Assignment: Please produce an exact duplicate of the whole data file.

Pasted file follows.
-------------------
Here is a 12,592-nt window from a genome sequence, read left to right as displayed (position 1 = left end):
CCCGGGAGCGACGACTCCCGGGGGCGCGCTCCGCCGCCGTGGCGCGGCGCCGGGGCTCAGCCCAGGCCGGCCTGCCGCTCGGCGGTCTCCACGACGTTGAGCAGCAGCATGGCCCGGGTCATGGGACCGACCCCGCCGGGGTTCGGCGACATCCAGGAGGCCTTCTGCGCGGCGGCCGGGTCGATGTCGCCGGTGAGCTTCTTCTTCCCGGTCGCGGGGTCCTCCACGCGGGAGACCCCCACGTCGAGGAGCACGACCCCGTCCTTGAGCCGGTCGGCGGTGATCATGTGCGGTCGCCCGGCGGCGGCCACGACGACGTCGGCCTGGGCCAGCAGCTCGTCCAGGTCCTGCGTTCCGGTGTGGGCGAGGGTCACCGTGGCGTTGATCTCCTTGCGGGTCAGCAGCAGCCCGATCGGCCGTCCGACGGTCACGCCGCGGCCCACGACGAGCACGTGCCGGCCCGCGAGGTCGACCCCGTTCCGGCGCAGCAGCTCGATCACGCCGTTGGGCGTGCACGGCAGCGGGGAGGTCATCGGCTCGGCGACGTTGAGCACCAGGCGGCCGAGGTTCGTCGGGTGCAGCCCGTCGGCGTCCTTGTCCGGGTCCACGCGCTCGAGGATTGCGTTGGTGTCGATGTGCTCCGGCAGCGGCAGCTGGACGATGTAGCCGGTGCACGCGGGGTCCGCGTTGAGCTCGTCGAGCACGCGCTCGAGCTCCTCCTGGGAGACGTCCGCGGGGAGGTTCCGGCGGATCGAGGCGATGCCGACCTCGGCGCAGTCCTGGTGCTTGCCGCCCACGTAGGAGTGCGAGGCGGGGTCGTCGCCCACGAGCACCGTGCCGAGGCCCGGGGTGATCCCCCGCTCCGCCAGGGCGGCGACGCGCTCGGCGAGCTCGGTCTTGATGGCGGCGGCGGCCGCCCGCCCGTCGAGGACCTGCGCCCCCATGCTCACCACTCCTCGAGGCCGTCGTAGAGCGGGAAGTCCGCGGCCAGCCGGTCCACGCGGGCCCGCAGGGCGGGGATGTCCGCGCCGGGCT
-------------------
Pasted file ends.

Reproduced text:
Here is a 12,592-nt window from a genome sequence, read left to right as displayed (position 1 = left end):
CCCGGGAGCGACGACTCCCGGGGGCGCGCTCCGCCGCCGTGGCGCGGCGCCGGGGCTCAGCCCAGGCCGGCCTGCCGCTCGGCGGTCTCCACGACGTTGAGCAGCAGCATGGCCCGGGTCATGGGACCGACCCCGCCGGGGTTCGGCGACATCCAGGAGGCCTTCTGCGCGGCGGCCGGGTCGATGTCGCCGGTGAGCTTCTTCTTCCCGGTCGCGGGGTCCTCCACGCGGGAGACCCCCACGTCGAGGAGCACGACCCCGTCCTTGAGCCGGTCGGCGGTGATCATGTGCGGTCGCCCGGCGGCGGCCACGACGACGTCGGCCTGGGCCAGCAGCTCGTCCAGGTCCTGCGTTCCGGTGTGGGCGAGGGTCACCGTGGCGTTGATCTCCTTGCGGGTCAGCAGCAGCCCGATCGGCCGTCCGACGGTCACGCCGCGGCCCACGACGAGCACGTGCCGGCCCGCGAGGTCGACCCCGTTCCGGCGCAGCAGCTCGATCACGCCGTTGGGCGTGCACGGCAGCGGGGAGGTCATCGGCTCGGCGACGTTGAGCACCAGGCGGCCGAGGTTCGTCGGGTGCAGCCCGTCGGCGTCCTTGTCCGGGTCCACGCGCTCGAGGATTGCGTTGGTGTCGATGTGCTCCGGCAGCGGCAGCTGGACGATGTAGCCGGTGCACGCGGGGTCCGCGTTGAGCTCGTCGAGCACGCGCTCGAGCTCCTCCTGGGAGACGTCCGCGGGGAGGTTCCGGCGGATCGAGGCGATGCCGACCTCGGCGCAGTCCTGGTGCTTGCCGCCCACGTAGGAGTGCGAGGCGGGGTCGTCGCCCACGAGCACCGTGCCGAGGCCCGGGGTGATCCCCCGCTCCGCCAGGGCGGCGACGCGCTCGGCGAGCTCGGTCTTGATGGCGGCGGCGGCCGCCCGCCCGTCGAGGACCTGCGCCCCCATGCTCACCACTCCTCGAGGCCGTCGTAGAGCGGGAAGTCCGCGGCCAGCCGGTCCACGCGGGCCCGCAGGGCGGGGATGTCCGCGCCGGGCT